Book Review: The Coward by Stephen Aryan

Title: The Coward

Author: Stephen Aryan

Series: Quest for Heroes #1

Genre: Fantasy

Rating: 3.5/5 stars

The Overview: Kell Kressia is a legend, a celebrity, a hero. Aged just seventeen he set out on an epic quest with a band of grizzled fighters to slay the Ice Lich and save the world, but only he returned victorious. The Lich was dead, the ice receded and the Five Kingdoms were safe. Ten years have passed Kell lives a quiet farmer’s life, while stories about his heroism are told in every tavern across the length and breadth of the land. But now a new terror has arisen in the north. Beyond the frozen circle, north of the Frostrunner clans, something has taken up residence in the Lich’s abandoned castle. And the ice is beginning to creep south once more. For the second time, Kell is called upon to take up his famous sword, Slayer, and battle the forces of darkness. But he has a terrible secret that nobody knows. He’s not a hero – he was just lucky. Everyone puts their faith in Kell the Legend, but he’s a coward who has no intention of risking his life for anyone… -Goodreads

The Review:

This was a massively enjoyable light fantasy read.

I forget that not everything I pick up has to be complex. Sometimes a straightforward companion-gathering adventure fantasy is just what the doctor ordered. I immediately latched on to Aryan’s writing style – there’s some sort of x-factor to it that just oozed “readability” off the pages. It’s rare I can comment on the writing style itself being such a fun element to a book and the accessibility of it would make it much easier to recommend to casual fantasy readers. I also like how he plunked the reader into a timeline AFTER some major things had gone down so we could get right into dealing with the aftermath. It was creative.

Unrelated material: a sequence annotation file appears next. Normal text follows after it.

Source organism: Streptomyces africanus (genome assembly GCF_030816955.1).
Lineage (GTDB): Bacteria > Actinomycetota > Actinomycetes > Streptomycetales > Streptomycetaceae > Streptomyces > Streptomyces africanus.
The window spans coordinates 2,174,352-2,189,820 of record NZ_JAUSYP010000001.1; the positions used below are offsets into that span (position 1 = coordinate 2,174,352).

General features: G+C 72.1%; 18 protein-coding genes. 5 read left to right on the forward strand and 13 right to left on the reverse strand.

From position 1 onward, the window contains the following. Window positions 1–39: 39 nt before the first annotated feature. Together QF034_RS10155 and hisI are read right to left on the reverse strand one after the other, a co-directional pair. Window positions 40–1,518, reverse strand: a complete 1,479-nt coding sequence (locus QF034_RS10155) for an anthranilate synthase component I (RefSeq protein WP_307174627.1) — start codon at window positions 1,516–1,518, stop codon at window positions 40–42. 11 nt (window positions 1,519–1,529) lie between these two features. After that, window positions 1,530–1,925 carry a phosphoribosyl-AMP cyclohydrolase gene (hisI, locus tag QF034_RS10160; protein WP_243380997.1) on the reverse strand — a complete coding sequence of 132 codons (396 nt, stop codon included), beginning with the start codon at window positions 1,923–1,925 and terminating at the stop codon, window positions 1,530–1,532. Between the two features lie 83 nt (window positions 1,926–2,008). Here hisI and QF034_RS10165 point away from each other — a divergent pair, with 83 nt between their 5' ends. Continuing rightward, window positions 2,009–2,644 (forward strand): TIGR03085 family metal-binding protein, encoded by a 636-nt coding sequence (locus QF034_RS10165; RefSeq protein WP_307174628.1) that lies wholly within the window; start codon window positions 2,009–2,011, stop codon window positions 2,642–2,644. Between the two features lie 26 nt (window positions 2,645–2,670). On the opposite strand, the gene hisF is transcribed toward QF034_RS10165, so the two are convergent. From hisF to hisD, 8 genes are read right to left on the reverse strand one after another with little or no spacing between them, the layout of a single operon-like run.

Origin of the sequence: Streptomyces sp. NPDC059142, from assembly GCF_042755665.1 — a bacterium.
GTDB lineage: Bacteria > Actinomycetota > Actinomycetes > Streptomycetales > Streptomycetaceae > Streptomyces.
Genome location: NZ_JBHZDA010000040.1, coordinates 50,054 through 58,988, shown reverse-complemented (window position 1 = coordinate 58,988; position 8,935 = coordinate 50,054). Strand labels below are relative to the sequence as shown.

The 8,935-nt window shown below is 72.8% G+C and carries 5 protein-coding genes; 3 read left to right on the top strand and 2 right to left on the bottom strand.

My favorite thing about the story was the subtle exploration of what a “coward” is and what truly constitutes as bravery. It gave me something meaningful to latch onto while reading. And while I don’t think the story ultimately landed at a profound finale, I still feel like I got enough out of it to warrant the effort.

The characters were great profiles. I particularly enjoyed Willow – a nonhuman protagonist who remains an enigma. Deciding to read on was based in no small part on my desire to learn more about her and her culture. I liked everyone else as well, but she’s the one I’ll be remembering long after I finish the series.

Recommendations: pick this up for a light and fun fantasy with great pacing and good bits of creativity.

Other books you might like:

Kings I’d the would

by Niki Hawkes

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